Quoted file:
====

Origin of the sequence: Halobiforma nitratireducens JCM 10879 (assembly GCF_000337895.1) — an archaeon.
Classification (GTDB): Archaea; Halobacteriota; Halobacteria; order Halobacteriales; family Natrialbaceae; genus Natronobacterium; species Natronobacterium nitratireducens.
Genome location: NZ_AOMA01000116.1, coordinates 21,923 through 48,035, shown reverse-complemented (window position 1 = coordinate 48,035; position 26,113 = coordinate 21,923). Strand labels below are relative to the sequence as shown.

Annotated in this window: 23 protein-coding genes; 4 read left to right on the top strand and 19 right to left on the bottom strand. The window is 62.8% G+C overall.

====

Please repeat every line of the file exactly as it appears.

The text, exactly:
Origin of the sequence: Halobiforma nitratireducens JCM 10879 (assembly GCF_000337895.1) — an archaeon.
Classification (GTDB): Archaea; Halobacteriota; Halobacteria; order Halobacteriales; family Natrialbaceae; genus Natronobacterium; species Natronobacterium nitratireducens.
Genome location: NZ_AOMA01000116.1, coordinates 21,923 through 48,035, shown reverse-complemented (window position 1 = coordinate 48,035; position 26,113 = coordinate 21,923). Strand labels below are relative to the sequence as shown.

Annotated in this window: 23 protein-coding genes; 4 read left to right on the top strand and 19 right to left on the bottom strand. The window is 62.8% G+C overall.